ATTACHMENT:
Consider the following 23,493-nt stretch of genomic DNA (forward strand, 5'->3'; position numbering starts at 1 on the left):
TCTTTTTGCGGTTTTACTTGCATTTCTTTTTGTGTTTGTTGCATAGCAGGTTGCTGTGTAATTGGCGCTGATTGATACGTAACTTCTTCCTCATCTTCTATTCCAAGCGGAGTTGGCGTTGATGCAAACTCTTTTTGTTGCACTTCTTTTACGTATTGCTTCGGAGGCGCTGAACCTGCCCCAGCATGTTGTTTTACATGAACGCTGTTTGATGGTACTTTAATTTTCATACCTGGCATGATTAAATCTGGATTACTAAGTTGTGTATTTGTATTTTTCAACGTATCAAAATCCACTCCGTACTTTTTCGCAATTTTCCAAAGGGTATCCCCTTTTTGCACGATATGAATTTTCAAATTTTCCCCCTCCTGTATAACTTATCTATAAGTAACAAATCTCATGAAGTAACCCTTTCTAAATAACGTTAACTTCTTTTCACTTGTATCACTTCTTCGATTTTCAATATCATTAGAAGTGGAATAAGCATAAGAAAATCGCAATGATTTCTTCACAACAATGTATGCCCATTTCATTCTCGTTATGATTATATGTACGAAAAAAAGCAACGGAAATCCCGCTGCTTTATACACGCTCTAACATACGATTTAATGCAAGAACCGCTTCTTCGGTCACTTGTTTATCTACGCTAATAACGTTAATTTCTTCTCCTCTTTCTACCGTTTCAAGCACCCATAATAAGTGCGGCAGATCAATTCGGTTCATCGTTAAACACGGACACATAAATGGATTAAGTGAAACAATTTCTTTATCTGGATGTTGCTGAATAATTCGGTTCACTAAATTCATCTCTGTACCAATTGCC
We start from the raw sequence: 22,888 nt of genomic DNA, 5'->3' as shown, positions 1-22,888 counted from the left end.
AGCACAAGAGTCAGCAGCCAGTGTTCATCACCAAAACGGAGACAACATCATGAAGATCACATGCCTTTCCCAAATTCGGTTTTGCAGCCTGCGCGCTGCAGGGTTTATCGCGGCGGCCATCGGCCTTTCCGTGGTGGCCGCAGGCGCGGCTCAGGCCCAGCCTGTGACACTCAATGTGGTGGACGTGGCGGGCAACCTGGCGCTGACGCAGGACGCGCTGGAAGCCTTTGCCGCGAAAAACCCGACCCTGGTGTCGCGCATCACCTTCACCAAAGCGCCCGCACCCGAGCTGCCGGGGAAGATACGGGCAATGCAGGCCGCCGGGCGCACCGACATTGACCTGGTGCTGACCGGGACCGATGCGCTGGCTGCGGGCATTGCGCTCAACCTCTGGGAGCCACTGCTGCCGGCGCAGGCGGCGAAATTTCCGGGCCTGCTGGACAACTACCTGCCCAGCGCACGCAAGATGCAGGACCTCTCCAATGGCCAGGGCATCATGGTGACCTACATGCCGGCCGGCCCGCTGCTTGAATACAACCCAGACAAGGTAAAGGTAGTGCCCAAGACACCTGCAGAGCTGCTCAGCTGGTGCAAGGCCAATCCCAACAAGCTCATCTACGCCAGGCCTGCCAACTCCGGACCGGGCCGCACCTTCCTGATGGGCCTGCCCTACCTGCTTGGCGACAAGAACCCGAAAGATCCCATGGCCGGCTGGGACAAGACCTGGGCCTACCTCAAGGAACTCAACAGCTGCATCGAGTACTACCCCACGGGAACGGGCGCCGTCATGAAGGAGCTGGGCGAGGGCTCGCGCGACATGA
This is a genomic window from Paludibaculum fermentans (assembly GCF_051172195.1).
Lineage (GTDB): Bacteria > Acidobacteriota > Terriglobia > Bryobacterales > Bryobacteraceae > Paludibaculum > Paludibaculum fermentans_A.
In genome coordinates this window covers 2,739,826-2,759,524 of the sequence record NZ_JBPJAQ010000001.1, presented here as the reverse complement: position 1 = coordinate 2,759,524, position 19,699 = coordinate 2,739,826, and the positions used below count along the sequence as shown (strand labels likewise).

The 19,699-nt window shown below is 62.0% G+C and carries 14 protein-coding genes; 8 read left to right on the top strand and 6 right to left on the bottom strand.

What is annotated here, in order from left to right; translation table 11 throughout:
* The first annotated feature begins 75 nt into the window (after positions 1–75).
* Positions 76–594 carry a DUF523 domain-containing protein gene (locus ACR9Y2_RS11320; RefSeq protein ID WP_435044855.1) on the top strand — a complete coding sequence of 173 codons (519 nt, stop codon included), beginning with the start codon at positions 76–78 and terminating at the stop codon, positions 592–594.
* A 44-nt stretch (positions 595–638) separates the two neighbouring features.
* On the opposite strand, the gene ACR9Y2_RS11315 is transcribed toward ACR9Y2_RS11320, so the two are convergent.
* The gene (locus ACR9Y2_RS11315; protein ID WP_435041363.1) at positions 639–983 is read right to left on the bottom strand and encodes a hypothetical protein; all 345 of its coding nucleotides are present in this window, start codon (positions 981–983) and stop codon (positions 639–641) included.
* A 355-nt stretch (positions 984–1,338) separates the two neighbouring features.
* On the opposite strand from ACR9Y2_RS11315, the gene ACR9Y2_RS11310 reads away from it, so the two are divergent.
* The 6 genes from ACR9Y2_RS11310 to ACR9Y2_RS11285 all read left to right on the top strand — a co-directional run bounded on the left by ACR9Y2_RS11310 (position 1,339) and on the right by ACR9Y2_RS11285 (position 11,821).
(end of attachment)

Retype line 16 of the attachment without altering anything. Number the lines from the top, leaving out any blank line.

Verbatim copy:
* On the opposite strand from ACR9Y2_RS11315, the gene ACR9Y2_RS11310 reads away from it, so the two are divergent.